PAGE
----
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Guyanan Red Howler Monkey, Brazil (USNM 546248)
New World monkeys are primates and are more closely related to humans, apes and Old World monkeys than any other living nonhuman primate group. The Smithsonian Institution’s Division of Mammals (http://vertebrates.si.edu/mammals/) houses many New World monkeys in its scientific collections.
This specimen, USNM 546248 (http://collections.nmnh.si.edu/search/mammals/?irn=7413915), is a male Guyanan red howler monkey (Alouatta macconnelli) from Brazil. This individual was collected in 1976 in Oriximinia, Cachoeira Portiera in Para Province. This specimen weighed 6,400 g, measured a total length of 1,190 mm, with a tail length of 600 mm, a hind tarsus length of 145 mm, and an ear notch length of 35 mm.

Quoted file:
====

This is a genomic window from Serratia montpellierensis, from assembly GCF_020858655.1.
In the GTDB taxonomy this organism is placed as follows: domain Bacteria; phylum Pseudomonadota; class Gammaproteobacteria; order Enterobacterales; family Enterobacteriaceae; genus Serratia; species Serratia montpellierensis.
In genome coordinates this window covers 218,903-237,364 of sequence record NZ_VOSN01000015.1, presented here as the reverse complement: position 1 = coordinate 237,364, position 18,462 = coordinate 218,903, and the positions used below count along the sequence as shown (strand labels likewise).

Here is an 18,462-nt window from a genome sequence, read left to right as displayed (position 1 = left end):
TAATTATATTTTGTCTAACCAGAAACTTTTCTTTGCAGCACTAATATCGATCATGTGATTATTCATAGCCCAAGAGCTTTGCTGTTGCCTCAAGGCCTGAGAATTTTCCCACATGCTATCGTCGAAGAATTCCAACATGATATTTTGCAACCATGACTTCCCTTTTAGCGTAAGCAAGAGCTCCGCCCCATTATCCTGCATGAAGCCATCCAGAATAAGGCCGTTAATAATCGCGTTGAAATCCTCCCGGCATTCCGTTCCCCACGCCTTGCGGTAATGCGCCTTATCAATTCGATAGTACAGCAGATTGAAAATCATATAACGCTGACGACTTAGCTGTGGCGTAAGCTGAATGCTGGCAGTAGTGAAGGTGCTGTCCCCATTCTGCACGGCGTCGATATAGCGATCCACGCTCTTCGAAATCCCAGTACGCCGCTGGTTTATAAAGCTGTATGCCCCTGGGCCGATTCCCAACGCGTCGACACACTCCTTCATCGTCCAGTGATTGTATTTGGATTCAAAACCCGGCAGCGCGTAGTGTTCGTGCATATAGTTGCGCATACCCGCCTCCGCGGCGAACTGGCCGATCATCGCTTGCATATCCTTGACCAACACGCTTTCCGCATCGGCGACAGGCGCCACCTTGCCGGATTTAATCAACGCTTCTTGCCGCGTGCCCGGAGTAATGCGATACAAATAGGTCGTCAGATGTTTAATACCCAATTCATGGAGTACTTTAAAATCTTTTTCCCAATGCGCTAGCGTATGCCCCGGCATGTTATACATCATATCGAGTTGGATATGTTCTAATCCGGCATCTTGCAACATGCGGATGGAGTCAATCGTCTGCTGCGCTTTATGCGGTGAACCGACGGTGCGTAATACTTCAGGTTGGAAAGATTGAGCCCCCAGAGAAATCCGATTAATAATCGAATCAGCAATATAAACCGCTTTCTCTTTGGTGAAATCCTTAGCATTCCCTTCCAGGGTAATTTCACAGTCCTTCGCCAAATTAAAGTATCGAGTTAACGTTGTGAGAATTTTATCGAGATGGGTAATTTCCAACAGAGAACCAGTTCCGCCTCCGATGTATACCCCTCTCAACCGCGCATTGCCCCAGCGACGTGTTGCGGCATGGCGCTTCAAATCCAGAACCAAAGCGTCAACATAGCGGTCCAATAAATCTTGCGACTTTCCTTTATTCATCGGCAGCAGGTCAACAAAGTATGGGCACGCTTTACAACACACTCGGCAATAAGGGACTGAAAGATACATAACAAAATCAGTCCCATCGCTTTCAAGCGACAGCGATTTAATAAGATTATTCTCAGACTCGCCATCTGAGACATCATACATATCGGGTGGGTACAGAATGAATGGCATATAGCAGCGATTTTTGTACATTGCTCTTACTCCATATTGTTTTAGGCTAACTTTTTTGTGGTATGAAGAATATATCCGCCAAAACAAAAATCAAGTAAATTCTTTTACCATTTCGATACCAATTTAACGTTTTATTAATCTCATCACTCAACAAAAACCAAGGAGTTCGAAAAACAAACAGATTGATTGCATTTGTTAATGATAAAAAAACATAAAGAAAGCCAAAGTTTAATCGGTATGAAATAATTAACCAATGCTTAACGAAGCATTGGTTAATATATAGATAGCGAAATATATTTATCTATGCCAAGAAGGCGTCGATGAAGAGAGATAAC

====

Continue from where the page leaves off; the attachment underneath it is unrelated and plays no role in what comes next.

This is a CT scan of the mandible of USNM 546248. These three-dimensional scans are made publicly available through the generous support of the Smithsonian 2.0 Fund, provided from the annual gifts of the Smithsonian National Board to the Secretary to use at his discretion (http://smithsonian20.si.edu/fund.html), and the Smithsonian Collections Care and Preservation Fund.
The main goal of this joint initiative between the Human Origins Program and the Division of Mammals is to make the NMNH's scientific collections of our closest living nonhuman primate relatives available in 3D for education and research.